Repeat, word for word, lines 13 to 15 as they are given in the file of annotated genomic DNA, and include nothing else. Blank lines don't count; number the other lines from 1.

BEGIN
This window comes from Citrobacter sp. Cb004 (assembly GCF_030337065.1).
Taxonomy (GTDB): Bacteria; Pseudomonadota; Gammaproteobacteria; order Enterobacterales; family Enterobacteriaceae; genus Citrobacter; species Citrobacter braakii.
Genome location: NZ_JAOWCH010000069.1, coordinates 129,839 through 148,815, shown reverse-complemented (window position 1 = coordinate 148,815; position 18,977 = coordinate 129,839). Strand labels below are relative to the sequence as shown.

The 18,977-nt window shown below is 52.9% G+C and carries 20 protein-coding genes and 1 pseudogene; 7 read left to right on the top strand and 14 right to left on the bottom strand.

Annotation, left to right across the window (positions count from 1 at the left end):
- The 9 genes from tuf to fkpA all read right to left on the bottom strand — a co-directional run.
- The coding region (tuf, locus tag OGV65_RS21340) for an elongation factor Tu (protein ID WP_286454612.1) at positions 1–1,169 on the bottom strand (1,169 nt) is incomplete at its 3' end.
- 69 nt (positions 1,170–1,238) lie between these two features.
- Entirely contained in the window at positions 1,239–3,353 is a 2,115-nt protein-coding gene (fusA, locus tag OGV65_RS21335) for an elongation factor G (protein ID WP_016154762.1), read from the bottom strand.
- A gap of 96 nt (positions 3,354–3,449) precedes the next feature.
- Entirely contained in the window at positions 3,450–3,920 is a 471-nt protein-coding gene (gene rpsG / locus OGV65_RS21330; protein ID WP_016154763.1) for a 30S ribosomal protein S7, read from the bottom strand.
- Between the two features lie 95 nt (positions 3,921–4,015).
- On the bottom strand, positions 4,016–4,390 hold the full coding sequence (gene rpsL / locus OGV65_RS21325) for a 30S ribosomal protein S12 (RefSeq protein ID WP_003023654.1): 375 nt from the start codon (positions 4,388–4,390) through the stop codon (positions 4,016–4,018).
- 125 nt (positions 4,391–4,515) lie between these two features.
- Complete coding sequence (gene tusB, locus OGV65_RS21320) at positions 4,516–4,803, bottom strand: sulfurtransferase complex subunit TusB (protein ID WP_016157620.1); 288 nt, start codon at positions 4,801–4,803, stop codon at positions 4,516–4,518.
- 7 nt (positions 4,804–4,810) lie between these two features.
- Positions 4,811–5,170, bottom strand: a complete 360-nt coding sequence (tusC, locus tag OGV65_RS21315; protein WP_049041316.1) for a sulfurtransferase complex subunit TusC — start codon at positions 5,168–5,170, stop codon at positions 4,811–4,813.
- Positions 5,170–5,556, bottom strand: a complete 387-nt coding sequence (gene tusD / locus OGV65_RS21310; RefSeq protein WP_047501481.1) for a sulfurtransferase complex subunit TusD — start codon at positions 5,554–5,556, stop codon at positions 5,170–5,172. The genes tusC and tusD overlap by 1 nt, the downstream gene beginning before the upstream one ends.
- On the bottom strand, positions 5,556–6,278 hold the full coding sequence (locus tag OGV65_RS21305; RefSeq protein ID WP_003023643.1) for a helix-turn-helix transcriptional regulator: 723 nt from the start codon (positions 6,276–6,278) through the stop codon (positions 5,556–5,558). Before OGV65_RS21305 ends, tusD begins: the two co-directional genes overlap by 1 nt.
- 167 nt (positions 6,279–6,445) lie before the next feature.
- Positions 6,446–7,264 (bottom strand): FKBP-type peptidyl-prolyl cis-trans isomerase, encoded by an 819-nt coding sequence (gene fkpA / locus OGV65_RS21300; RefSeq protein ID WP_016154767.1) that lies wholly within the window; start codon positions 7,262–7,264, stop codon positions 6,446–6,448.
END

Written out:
- On the bottom strand, positions 4,016–4,390 hold the full coding sequence (gene rpsL / locus OGV65_RS21325) for a 30S ribosomal protein S12 (RefSeq protein ID WP_003023654.1): 375 nt from the start codon (positions 4,388–4,390) through the stop codon (positions 4,016–4,018).
- 125 nt (positions 4,391–4,515) lie between these two features.
- Complete coding sequence (gene tusB, locus OGV65_RS21320) at positions 4,516–4,803, bottom strand: sulfurtransferase complex subunit TusB (protein ID WP_016157620.1); 288 nt, start codon at positions 4,801–4,803, stop codon at positions 4,516–4,518.